Measured in Lumens/Watt, LEDs would indeed seem to fall short of sodium lights by 10 to 30%. However (and here's where relevant tie-back to astronomy begins) - what actually does a "lumen" represent? First, lumens are a measure of the total light produced by a lamp, without taking into consideration how efficiently it's directed. Because sodium lights emit in a 360 degree sphere vs LEDs being directionally limited, raw lumens/watt is a misleading measure. (That is the characteristic of LEDs that is potentially good for astronomy). Also, lumens are a photopic measure (response by cones responsible for color vision), yet sodium lights emit most of their light within a narrow spectrum (good for ability of astronomers to filter out those wavelengths), but actual street lighting conditions are in the low-medium range of mesopic (mixed rods and cones) vision, which the full visible spectrum output of LEDs covers more effectively (and accurately) - hence pupil lumens/watt is a better measure (bad for ability of astronomers to filter out LEDs). I'll refer you to the first article for the articulate in-depth explanation of what "pupil lumens" is and why it's a better measure of mesopic vision lighting effectiveness, but measured this way:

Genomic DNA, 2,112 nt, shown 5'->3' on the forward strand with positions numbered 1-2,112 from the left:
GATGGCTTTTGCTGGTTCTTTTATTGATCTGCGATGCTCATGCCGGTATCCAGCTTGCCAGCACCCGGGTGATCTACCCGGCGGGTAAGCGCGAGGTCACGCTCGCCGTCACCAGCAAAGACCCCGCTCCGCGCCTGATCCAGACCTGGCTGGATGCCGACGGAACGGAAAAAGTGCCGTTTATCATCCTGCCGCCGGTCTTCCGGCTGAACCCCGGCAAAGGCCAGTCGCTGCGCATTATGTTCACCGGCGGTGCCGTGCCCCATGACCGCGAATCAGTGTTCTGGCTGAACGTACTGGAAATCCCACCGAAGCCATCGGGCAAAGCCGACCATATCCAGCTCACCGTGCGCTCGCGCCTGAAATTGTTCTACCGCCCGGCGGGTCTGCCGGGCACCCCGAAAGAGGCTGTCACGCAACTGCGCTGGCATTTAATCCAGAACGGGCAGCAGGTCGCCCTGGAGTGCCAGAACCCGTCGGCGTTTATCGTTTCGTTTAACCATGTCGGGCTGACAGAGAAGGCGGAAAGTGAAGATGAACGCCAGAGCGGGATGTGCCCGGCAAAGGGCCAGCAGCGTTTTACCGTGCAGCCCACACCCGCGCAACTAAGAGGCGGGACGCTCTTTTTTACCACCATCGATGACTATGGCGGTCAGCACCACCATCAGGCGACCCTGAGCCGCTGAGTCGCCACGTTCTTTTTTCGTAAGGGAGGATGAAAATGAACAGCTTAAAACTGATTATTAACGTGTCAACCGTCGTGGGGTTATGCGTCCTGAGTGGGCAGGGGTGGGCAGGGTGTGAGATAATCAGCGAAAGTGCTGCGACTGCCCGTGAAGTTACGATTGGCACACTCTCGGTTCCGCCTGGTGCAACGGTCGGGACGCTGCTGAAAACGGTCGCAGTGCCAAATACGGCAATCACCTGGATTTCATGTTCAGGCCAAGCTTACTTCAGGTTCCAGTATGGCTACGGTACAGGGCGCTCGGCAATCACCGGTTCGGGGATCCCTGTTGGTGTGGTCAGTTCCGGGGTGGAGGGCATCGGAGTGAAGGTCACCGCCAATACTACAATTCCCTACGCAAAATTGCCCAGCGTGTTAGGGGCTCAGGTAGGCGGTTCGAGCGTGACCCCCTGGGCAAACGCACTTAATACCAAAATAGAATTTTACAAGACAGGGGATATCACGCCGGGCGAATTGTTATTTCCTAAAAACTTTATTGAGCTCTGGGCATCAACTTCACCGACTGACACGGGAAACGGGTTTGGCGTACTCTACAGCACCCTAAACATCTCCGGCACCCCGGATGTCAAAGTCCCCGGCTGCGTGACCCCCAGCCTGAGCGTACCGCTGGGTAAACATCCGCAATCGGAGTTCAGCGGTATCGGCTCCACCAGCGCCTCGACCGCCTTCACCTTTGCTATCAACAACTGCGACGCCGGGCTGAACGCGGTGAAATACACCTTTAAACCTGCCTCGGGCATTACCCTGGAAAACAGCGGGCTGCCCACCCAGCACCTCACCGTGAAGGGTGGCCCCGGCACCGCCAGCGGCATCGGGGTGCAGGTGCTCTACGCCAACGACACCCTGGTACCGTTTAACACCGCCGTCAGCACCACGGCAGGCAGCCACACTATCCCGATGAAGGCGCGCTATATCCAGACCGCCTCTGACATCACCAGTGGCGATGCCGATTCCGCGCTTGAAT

Light Source:         Pupil Lumens/Watt
Low-Pr Sodium 29.9
High-Pr. Sodium 68.2
Metal Halide134.1
T8 Fluorescent(3000K) 87.89
LED 200

...which is why an LED streetlight can produce the same effective amount of light for lower wattage than low or high-pressure sodium lights and so on, AND with much more accurate color rendition (meaning people can see things better with LEDs, even using less raw wattage). Unlike sodium street lights, LED street lights can be adjusted to be brighter or dimmer (less energy), instead of same brightness e.g. at 3am when few people are about. (Good for astronomy, if the utility intelligently uses this feature).